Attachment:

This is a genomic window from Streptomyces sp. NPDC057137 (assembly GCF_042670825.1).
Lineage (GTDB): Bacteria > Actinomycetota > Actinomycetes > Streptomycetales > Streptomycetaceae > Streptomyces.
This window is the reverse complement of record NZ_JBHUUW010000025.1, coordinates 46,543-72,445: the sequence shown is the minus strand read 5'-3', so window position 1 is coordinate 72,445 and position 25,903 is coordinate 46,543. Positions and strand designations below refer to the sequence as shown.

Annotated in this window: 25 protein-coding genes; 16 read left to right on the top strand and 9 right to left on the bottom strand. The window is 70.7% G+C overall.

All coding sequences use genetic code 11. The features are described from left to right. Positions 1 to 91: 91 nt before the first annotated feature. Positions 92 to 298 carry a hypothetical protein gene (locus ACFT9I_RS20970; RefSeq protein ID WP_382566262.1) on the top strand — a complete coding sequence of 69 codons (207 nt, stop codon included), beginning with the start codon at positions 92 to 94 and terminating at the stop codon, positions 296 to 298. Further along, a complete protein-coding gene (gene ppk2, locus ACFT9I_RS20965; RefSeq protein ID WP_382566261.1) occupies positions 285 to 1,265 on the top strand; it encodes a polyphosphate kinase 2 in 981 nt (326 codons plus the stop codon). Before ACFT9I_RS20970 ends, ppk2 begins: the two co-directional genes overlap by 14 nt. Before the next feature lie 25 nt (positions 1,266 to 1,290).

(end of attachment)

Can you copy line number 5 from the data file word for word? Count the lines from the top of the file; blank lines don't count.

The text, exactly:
All coding sequences use genetic code 11. The features are described from left to right. Positions 1 to 91: 91 nt before the first annotated feature. Positions 92 to 298 carry a hypothetical protein gene (locus ACFT9I_RS20970; RefSeq protein ID WP_382566262.1) on the top strand — a complete coding sequence of 69 codons (207 nt, stop codon included), beginning with the start codon at positions 92 to 94 and terminating at the stop codon, positions 296 to 298. Further along, a complete protein-coding gene (gene ppk2, locus ACFT9I_RS20965; RefSeq protein ID WP_382566261.1) occupies positions 285 to 1,265 on the top strand; it encodes a polyphosphate kinase 2 in 981 nt (326 codons plus the stop codon). Before ACFT9I_RS20970 ends, ppk2 begins: the two co-directional genes overlap by 14 nt. Before the next feature lie 25 nt (positions 1,266 to 1,290).